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Authors: Margery Allingham

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BOOK: The Fashion In Shrouds
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Georgia put about.

‘My pretty,' she said, stretching out both hands. ‘Come and comfort me with clothes. I'm in a tragedy.'

Her fine strong body was beautiful as she swung forward and a warmth of friendliness went out to meet the other girl. Val responded to it cautiously.

‘I've got just the dress for it, whatever it is,' she said lightly. ‘The ultimate garment of all time.'

Georgia drew back. She looked pathetically hurt behind her smile.

‘I'm afraid it's a real tragedy,' she said reproachfully.

‘My pet, I'm so sorry. What is it?' Val made the apology so unjustly forced from her and her eyes grew wary.

Georgia glanced over her shoulder before she spoke. Ramillies still stood swinging on his toes, his glance resting
consideringly upon the small boy in the corner. Georgia shook her head.

‘Tell me about the lovely dresses,' she said, and added before Val or Campion could speak, ‘Who is this?', a demand which brought Dell forward with the conviction that there had been a general disinclination to present him.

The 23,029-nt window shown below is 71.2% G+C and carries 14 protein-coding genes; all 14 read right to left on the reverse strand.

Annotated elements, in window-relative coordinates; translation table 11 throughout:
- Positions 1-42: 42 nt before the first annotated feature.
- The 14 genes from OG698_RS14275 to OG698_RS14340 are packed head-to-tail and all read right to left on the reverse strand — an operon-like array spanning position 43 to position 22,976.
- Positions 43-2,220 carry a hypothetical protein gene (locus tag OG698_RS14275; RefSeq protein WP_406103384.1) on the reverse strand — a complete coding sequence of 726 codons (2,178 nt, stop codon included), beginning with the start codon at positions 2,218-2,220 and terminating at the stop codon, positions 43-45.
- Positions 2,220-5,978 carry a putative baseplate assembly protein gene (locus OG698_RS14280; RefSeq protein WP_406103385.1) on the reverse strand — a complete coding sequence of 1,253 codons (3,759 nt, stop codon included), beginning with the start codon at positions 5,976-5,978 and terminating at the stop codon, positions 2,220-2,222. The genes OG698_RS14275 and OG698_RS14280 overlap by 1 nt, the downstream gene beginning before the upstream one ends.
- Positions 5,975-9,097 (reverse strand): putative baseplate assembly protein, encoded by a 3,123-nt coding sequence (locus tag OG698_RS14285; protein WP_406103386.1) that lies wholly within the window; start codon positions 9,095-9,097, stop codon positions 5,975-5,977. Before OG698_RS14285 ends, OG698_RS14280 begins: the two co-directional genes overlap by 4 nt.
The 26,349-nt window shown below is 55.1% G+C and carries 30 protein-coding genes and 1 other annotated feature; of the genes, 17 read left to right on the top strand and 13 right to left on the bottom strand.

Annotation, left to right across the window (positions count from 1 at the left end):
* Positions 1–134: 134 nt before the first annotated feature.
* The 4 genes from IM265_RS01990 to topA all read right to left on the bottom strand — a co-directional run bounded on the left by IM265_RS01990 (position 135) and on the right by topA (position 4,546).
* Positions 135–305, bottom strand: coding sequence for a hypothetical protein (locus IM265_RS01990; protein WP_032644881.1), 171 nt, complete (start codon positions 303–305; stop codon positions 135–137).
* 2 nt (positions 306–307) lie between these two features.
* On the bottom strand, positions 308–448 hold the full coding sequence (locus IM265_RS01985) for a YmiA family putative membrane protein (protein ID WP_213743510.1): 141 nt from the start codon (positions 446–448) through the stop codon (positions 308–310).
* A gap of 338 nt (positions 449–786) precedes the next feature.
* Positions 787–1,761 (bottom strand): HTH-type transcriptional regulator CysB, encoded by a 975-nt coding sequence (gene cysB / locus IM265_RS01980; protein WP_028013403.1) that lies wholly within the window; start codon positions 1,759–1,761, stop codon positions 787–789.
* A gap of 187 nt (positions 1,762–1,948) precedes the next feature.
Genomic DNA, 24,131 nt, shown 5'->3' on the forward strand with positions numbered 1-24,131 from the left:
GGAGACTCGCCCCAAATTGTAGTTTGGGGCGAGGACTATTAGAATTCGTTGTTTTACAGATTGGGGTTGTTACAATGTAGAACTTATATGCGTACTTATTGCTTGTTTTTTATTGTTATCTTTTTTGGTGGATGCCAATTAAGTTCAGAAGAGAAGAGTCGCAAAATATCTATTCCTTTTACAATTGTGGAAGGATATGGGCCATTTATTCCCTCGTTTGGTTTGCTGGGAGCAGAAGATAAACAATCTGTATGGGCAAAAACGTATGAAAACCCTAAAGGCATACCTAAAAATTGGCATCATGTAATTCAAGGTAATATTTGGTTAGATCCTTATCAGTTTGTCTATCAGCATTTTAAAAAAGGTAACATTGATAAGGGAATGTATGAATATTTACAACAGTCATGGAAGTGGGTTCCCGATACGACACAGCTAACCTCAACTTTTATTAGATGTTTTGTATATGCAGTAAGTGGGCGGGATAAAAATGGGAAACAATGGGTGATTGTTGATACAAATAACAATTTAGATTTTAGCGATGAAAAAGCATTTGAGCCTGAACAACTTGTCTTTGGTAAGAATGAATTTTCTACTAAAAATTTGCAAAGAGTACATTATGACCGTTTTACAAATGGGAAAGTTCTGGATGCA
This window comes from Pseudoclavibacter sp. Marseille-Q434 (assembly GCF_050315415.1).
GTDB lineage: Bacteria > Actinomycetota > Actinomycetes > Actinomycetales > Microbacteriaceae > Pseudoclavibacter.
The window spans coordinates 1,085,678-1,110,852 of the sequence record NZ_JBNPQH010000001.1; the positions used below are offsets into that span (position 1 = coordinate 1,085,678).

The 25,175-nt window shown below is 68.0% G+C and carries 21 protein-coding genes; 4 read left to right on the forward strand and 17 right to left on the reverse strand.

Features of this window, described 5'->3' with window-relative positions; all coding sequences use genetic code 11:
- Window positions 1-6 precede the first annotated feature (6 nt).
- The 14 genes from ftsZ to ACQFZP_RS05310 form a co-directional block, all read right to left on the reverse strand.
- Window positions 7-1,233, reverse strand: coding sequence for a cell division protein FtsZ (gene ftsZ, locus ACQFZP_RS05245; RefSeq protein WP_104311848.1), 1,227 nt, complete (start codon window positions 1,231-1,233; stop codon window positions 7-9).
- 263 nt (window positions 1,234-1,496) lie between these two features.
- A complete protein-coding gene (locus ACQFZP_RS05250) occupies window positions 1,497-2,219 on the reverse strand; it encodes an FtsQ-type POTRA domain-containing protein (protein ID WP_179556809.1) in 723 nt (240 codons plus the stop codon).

He shook hands with unexpected gaucherie and stood blinking at her, suffering no doubt from that misapprehension so common to shy folk, that he was not quite so clearly visible to her as she was to him.

Georgia regarded him with that glowing and intelligent interest which was her chief weapon of attack.

‘The second last person on earth to find in a dress shop,' she said. ‘My dear, are you going to enjoy all this? Have you ever been to this sort of show before?'

‘No,' he said and laughed. ‘I stayed to see you.'

Georgia blushed. The colour flowed up her throat and over her face with a charm no seventeen-year-old could have touched.

‘That's very nice of you,' she said. ‘I'm afraid I'm going to be very dull. Something rather beastly has happened to me and I'm just behaving disgustingly and blurting it out to everyone.'

It was a dangerous opening and might well have proved disastrous but that her gift of utter directness was a lodestone. Dell's sudden gratified sense of kindly superiority was communicated to them all and he murmured something bald about seeing her in trouble once more.

The Little Sacrifice
?' she said quickly. ‘Oh, I adored that woman Jacynth. I found myself putting all I'd ever known or ever felt into her, poor sweetie. It was very nice of you to go and see me.'

From that moment her manner changed subtly. It was such a gradual metamorphosis, so exquisitely done, that Campion only just noticed it, but the fact remained that she began to remind him strongly of the heroine in
The Little Sacrifice